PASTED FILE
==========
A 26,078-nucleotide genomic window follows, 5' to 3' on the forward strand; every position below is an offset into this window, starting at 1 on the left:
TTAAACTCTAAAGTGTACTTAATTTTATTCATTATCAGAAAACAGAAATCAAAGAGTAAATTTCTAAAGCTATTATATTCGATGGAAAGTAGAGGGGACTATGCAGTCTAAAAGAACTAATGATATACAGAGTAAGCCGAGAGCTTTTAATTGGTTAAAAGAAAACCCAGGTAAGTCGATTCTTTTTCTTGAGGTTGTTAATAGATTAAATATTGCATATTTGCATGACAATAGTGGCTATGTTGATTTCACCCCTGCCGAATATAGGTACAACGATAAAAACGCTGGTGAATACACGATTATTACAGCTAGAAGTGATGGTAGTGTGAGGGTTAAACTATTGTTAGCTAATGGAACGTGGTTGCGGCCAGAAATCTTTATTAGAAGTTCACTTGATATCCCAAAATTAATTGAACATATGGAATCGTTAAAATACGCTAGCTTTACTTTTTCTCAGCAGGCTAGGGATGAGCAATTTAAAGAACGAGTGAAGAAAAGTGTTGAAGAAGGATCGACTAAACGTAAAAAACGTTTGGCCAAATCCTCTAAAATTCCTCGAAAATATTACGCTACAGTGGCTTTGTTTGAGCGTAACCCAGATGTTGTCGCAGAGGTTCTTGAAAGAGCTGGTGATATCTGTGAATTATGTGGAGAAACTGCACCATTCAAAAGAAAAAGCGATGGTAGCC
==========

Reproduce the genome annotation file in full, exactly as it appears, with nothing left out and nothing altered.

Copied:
A 26,078-nucleotide genomic window follows, 5' to 3' on the forward strand; every position below is an offset into this window, starting at 1 on the left:
TTAAACTCTAAAGTGTACTTAATTTTATTCATTATCAGAAAACAGAAATCAAAGAGTAAATTTCTAAAGCTATTATATTCGATGGAAAGTAGAGGGGACTATGCAGTCTAAAAGAACTAATGATATACAGAGTAAGCCGAGAGCTTTTAATTGGTTAAAAGAAAACCCAGGTAAGTCGATTCTTTTTCTTGAGGTTGTTAATAGATTAAATATTGCATATTTGCATGACAATAGTGGCTATGTTGATTTCACCCCTGCCGAATATAGGTACAACGATAAAAACGCTGGTGAATACACGATTATTACAGCTAGAAGTGATGGTAGTGTGAGGGTTAAACTATTGTTAGCTAATGGAACGTGGTTGCGGCCAGAAATCTTTATTAGAAGTTCACTTGATATCCCAAAATTAATTGAACATATGGAATCGTTAAAATACGCTAGCTTTACTTTTTCTCAGCAGGCTAGGGATGAGCAATTTAAAGAACGAGTGAAGAAAAGTGTTGAAGAAGGATCGACTAAACGTAAAAAACGTTTGGCCAAATCCTCTAAAATTCCTCGAAAATATTACGCTACAGTGGCTTTGTTTGAGCGTAACCCAGATGTTGTCGCAGAGGTTCTTGAAAGAGCTGGTGATATCTGTGAATTATGTGGAGAAACTGCACCATTCAAAAGAAAAAGCGATGGTAGCC